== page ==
For the second time in just a few days, I feel that I owe you all a big thanks. Yesterday I asked about some advice I had been given by a few fellow professional artists. They had suggested to me that if I wanted to see more sales, it would be necessary for me to concentrate on only one style of painting. In a way, their argument made sense: my potential buyer would call by my site already knowing what style of painting to expect,and if that was what they liked, they would return.
I only have to glance around most stores to know this is true: I visit a certain shoe store because I like their style and sizing; I know I will find something that suits me, without having to hunt through dozens of stores. But that’s shoes. Would I use the same method when I was looking not for essential items, but simply things that were beautiful, or inspiring to me in some way?
I don´t think so. For a start, if I buy something inspiring, it´s not a planned purchase. I may be wandering around small stores in the narrow streets of Granada or Córdoba. I may simply stumble upon something so gorgeous that I want to buy it on the spot.
So how does the process work when someone decides to buy an artwork? Do they have a space on their wall, and have a very definite idea about what would look good there? I think this probably happens quite often, and if they know of an artist who paints just that style of work, they will probably visit his site first. So this would be an argument for suggesting keeping to one style would in fact increase sales.
But here is the other side of this argument: There are millions of people out there, and they all like different styles of painting, and even buy art for many different reasons. What if a buyer were looking for a nice red abstract for their room? They visit a site of an abstract artist, and sure enough there is just the painting they were looking for. However, the artist was having a bit of an experimental week and had created a stunning impressionist red and orange sunset. The buyer is enchanted by it, and buys that painting instead. So the artist still made his sale, and he will also begin to attract buyers who love abstract and impressionist work.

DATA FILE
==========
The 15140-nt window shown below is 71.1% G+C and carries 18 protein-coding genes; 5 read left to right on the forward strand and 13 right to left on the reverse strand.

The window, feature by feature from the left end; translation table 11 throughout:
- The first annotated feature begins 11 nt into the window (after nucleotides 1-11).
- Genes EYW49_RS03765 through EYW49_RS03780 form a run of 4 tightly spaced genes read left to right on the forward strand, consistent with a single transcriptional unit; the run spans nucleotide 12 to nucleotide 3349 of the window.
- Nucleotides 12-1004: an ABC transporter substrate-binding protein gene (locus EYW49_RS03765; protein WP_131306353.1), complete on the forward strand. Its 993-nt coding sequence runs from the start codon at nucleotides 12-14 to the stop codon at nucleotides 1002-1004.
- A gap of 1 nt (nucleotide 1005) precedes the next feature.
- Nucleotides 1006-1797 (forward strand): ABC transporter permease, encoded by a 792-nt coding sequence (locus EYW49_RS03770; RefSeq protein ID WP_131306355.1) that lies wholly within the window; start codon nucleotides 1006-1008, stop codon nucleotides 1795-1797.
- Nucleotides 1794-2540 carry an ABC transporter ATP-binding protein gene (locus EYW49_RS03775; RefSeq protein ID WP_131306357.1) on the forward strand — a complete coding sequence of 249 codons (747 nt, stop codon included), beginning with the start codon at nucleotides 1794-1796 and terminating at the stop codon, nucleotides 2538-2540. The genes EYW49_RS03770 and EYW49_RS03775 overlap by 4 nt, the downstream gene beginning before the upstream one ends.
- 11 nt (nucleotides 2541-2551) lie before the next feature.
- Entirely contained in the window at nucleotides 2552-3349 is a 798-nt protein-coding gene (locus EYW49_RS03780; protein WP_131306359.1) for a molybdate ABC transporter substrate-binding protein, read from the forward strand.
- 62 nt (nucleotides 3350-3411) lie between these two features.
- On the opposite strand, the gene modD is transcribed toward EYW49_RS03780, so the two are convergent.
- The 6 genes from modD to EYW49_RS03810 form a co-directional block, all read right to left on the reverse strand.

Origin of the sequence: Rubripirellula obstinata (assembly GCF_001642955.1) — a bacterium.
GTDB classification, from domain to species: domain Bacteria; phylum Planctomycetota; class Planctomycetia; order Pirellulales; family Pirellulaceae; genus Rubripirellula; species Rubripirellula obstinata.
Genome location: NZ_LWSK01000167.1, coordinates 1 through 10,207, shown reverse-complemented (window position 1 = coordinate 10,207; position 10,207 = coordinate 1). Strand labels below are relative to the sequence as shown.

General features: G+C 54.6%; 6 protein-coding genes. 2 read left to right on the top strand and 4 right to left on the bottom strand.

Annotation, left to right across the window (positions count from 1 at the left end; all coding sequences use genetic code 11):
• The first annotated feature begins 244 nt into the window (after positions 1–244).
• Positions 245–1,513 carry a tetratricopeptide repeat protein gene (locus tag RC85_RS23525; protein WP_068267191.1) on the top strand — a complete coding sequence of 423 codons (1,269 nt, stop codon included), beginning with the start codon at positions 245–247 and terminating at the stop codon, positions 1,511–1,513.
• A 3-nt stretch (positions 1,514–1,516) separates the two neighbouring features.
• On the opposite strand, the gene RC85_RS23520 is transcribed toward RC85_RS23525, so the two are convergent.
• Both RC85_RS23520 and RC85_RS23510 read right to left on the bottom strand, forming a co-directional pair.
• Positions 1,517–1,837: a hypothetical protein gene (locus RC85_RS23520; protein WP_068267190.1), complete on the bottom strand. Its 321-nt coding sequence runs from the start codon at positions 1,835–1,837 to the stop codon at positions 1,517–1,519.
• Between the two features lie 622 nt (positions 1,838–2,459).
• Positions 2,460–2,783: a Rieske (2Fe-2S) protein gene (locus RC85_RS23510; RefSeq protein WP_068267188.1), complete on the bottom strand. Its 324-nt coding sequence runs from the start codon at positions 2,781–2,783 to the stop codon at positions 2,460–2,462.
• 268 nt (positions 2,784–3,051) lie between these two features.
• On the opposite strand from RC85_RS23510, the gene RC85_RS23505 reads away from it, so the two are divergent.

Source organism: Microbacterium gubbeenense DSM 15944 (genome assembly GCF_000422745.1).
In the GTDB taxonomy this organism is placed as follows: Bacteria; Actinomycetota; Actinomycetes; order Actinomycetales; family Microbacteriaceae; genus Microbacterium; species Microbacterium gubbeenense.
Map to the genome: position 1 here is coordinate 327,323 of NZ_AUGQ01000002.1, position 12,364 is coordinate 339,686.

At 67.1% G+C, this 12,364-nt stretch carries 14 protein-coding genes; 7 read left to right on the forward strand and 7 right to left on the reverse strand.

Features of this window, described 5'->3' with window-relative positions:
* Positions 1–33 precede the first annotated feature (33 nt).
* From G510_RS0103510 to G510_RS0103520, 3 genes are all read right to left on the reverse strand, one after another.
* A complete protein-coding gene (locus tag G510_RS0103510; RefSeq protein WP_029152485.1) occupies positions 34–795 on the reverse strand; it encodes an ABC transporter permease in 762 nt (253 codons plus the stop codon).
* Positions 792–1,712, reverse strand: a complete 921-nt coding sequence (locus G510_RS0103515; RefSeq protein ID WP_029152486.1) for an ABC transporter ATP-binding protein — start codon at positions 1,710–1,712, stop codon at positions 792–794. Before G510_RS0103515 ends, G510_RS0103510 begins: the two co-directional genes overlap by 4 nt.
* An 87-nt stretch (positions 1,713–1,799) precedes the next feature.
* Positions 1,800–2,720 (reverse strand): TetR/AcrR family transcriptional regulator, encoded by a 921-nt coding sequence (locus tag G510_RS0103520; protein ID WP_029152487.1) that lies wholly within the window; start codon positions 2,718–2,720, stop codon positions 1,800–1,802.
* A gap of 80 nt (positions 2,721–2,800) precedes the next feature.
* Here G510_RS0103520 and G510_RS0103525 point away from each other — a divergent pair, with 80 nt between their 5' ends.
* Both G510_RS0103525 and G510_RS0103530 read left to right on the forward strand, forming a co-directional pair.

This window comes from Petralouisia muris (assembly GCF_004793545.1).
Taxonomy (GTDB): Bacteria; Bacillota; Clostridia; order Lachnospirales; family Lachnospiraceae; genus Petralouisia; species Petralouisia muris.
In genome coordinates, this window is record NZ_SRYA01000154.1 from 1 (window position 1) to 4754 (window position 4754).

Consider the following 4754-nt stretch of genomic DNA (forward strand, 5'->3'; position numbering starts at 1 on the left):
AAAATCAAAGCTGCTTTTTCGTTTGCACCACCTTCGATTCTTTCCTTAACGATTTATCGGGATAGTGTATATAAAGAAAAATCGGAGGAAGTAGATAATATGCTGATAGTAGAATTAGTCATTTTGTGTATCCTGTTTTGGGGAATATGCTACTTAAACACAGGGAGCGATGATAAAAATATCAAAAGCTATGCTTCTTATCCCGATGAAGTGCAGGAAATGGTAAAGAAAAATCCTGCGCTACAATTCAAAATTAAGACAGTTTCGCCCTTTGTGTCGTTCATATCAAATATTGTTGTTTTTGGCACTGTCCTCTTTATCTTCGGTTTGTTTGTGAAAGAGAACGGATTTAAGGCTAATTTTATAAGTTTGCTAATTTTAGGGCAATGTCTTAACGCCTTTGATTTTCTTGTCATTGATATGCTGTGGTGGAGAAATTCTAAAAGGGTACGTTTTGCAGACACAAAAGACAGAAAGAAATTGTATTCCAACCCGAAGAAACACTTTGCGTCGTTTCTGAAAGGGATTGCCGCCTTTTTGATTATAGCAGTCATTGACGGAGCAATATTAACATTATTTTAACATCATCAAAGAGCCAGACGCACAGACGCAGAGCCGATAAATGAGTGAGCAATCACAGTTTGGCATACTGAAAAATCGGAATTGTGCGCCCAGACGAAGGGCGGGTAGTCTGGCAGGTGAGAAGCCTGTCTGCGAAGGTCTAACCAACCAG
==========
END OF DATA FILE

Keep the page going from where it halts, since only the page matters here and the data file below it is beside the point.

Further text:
So he has widened his customer base. But there is another argument for painting in whichever style you feel like , and it is this: Art is for me a creative process that comes from my soul. Each piece is an experiment of sorts, and a stretch of my ability as an artist. Each piece reflects the mood and the environment I was in at the time of painting it. Art is like music, with each new song giving something different to the listner.
If I happened upon a style of painting which sold well, and I have, should I just paint variations on this painting for ever more? In my opinion if I did this I would no longer be an artist. A friend used the word artisan to describe this type of painting production line, and I think it describes it well. But I am not an artisan, getting ever better at one particular thing, I am an artist and for me there is a big difference.
I do need to make my living with my art, and I am passionate about artists being paid a fair price in the market place, but I will not sell my soul. If I can make a living from the multi styled ever changing art that I create, then all is well. My art is more important than money. That isn´t to say that I would not become temporarily more commercial if money was desperately needed. But it would be a temporary thing, and when I have enough money to live, I have enough: The joy of painting for me is the absolute freedom of expression. Without that, it would become nothing more than working on a factory production line.
For me, no amount of extra money is worth loosing that wonderful freedom to create as the mood takes me.
Enjoy the beginning of your weekend everyone,